Netflix’s “Tiger King” features explosions, music videos, murder, polygamy, lots and lots of lions and tigers, and even a love story.
AND IT’S TRUE!
Who needs a fictional drama when you have a real life documentary about the bigger than life personalities behind exotic zoos in America. More compelling than a trainwreck is the sorry lives of people who purposely and maybe not purposely leverage their relationships with lions and tigers to get money, drugs, sex, and most importantly, the adulation of the masses to stroke their massive and often misguided egos.
Disclaimer; This article comments solely on the show for entertainment purposes, and is in no way making a judgement on the moral rights of the animals the show features.
<Juicy spoiler free – that means none of the super crazy stuff is given away below>
You could not dream up a more varied and cult-like list of characters than what Netflix’s latest documentary, “Tiger King: Murder, Mayhem and Madness” features.
A charismatic man, Joe Exotic, who is a tattoo-ed, mulleted, sometime polygamist, politician, President and Governor wannabee, western singing and owner/operator of an exotic cat theme park in Oklahoma runs up against an animal rights activist, Carole Baskin, all hell <and beyond> breaks lose.
That’s the short version of this seven episode documentary now playing on Netflix.
Joe Exotic, who with no doubt loves lions and tigers only second to how much he loves himself owns and operates an up close and exotic animals theme park. Billed as a place where you can pet and play with baby big cats he turns a pretty good buck initially despite the massive over-head a place like this would require in upkeep.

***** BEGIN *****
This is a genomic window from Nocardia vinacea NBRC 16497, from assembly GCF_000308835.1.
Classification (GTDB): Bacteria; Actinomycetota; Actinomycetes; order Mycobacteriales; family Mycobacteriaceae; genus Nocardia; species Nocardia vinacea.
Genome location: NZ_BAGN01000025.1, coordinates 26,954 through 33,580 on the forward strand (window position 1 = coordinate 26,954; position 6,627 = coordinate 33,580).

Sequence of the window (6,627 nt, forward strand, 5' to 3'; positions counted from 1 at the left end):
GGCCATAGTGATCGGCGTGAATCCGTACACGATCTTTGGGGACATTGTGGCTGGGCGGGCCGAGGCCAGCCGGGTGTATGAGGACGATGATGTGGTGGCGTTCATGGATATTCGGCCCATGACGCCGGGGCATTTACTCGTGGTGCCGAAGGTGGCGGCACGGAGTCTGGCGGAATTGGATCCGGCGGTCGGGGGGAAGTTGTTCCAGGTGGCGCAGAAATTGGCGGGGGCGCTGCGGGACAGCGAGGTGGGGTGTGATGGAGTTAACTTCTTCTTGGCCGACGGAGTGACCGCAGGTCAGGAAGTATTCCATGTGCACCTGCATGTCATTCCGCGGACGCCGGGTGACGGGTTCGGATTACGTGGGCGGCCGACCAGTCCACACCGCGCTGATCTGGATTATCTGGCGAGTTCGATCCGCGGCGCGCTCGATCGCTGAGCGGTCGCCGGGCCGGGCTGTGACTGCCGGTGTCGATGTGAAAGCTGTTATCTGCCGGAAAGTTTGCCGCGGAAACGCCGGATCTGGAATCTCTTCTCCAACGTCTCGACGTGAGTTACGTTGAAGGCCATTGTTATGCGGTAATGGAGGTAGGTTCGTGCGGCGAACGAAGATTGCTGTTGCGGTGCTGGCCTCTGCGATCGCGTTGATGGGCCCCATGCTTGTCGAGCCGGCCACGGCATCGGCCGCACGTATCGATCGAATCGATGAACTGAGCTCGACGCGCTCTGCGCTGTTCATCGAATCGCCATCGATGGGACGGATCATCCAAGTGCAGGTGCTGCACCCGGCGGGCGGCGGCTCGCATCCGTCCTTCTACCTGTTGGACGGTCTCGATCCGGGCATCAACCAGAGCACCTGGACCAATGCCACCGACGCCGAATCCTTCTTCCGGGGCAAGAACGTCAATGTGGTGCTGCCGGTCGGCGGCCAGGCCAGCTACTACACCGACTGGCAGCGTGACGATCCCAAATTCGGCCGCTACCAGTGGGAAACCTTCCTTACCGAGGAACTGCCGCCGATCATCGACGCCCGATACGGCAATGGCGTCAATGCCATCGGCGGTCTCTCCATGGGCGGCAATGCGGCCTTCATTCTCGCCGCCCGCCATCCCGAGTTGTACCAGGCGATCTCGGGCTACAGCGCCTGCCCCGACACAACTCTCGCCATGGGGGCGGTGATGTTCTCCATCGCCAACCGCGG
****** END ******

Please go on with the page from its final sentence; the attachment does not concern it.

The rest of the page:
With close to 300 big cats at its largest, Joe figures out interesting ways to fund the zoo including selling sexy men’s briefs and barbeque sauce in the gift shop, and promoting and profiting from the controversial activity of playing with tiger and lion kittens onsite.
Also, a sometimes mentor to Joe Exotic is Bhagavan Doc Antle (Bhagavan means “Lord” or “God”), who owns a similar theme park in North Carolina. Though it seems more professionally operated on the surface than Joe’s park, he has his own host of wild goings-on that are mostly hinted at on the series.
Antle is smart enough to only give up some tidbits and is more than aware of potential lawsuits that could come his way. One former employee, recounts how she was basically forced to get breast implants as a member of the “family” of workers at the North Carolina park.
Honestly, Doc Antle seems the most sane of them all.
Proclaimed animal activist, Carole Baskin, who is determined to shut down all exotic theme parks and yet owns one herself under the guise of it being a rescue, points her finger at her potential competition by stressing that she doesn’t breed her animals to turn a profit and then ends up rescuing the animals Joe and others sell to the public.
Is it a case of eliminating the competition, literally?
As compelling, flamboyant, and bombastic as these people’s lives are and the inevitable tragedy that surrounds them, there is a place the viewer needs to go in order to enjoy this as entertainment. To accept it as anything else will break your heart for the people and the animals.
Feel compelled to share your own thoughts on this issue of owning exotics and profiting from letting people play with them when they are babies? Or using them as a way to entice people for sex? Please “Like” and comment on the Bounding Into Comics Facebook Page or and follow/comment on Twitter.